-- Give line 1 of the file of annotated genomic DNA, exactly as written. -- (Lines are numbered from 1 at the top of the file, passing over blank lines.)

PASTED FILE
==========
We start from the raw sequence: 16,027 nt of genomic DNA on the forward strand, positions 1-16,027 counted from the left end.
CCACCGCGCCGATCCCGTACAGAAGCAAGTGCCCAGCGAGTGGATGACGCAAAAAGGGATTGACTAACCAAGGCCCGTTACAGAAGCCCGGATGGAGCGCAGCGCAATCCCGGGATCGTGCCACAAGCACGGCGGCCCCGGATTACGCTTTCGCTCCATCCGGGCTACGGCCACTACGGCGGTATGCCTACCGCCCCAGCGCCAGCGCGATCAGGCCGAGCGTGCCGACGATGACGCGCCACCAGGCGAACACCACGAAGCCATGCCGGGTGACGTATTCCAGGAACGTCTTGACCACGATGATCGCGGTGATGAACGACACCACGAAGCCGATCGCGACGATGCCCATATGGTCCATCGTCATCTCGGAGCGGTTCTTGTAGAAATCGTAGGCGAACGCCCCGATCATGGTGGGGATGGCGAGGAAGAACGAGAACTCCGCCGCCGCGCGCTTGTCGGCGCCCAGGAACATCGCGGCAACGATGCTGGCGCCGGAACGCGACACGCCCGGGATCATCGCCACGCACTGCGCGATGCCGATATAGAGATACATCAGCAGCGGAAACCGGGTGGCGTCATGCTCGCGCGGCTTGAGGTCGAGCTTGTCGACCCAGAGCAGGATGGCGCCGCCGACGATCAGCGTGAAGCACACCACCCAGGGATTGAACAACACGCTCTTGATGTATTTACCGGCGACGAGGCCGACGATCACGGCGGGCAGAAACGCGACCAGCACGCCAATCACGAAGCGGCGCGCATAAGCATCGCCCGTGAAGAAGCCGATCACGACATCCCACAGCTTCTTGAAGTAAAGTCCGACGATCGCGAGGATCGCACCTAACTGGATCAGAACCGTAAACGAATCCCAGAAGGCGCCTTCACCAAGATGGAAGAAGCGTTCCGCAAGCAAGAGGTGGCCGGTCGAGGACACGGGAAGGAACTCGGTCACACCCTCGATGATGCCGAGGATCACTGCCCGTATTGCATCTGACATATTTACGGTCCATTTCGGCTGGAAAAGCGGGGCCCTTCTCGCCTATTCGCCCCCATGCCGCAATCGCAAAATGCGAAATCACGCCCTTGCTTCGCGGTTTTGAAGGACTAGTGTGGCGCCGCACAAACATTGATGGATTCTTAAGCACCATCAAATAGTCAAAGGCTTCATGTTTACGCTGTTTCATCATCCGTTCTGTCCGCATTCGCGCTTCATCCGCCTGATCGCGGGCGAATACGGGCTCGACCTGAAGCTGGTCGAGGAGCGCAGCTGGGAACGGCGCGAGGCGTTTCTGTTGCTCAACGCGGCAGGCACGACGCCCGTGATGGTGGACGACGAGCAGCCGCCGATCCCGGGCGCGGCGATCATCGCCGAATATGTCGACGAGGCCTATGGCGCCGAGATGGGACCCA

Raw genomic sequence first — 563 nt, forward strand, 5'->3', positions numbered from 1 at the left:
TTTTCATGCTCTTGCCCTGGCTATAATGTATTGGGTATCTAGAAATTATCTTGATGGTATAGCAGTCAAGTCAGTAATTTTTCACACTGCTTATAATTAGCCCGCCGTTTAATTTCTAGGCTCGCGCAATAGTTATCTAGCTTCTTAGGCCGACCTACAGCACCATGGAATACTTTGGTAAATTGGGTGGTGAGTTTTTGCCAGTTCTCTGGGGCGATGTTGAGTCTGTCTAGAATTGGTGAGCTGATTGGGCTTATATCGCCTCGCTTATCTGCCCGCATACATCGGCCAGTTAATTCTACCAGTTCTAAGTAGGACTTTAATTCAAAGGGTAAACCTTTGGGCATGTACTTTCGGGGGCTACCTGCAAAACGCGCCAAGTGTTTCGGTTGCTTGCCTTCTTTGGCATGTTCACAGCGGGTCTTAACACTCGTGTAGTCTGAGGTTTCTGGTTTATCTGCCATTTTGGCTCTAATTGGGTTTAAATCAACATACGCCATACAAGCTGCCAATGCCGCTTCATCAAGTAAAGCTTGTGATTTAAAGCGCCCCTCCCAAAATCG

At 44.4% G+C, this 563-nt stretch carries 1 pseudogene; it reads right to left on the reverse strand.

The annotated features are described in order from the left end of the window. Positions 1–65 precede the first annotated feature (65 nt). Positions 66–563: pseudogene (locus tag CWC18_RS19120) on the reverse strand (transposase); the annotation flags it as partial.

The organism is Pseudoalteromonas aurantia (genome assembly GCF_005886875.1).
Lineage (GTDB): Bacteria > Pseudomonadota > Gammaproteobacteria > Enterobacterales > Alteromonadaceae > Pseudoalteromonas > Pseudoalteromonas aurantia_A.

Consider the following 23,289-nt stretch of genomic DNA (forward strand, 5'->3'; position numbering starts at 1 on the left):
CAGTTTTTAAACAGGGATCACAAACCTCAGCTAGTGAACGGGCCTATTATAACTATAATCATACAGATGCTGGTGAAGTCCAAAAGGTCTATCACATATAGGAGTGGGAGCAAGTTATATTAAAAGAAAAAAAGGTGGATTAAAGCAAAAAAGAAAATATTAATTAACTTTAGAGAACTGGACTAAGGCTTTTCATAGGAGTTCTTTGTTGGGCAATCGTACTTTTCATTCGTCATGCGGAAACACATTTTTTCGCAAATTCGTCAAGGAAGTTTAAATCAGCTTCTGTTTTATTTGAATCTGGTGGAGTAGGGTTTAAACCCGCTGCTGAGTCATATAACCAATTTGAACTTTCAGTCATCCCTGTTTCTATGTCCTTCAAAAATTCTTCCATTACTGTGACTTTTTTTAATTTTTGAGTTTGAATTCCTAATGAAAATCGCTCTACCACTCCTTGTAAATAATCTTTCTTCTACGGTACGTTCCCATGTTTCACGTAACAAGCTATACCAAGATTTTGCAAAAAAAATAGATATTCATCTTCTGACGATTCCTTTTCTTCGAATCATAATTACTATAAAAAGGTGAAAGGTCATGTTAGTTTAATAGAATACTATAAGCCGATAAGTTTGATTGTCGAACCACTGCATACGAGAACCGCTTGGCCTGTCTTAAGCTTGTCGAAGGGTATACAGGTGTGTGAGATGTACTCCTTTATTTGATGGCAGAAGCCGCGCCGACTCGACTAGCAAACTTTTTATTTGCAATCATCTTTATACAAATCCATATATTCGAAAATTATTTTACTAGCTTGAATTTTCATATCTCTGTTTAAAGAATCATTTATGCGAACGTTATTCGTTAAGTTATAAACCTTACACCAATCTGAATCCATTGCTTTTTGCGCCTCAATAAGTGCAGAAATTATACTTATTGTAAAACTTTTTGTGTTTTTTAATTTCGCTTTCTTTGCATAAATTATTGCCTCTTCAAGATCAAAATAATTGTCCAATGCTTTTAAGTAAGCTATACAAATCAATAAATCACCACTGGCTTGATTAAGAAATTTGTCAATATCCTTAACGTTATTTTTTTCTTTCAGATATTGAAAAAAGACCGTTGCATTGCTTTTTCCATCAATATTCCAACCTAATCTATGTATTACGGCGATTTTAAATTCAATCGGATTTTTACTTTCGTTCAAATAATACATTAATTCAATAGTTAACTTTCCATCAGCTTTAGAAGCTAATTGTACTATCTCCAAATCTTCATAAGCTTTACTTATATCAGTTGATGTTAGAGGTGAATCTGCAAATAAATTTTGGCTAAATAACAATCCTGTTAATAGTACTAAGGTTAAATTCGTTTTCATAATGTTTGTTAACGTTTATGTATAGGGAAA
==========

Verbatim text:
We start from the raw sequence: 16,027 nt of genomic DNA on the forward strand, positions 1-16,027 counted from the left end.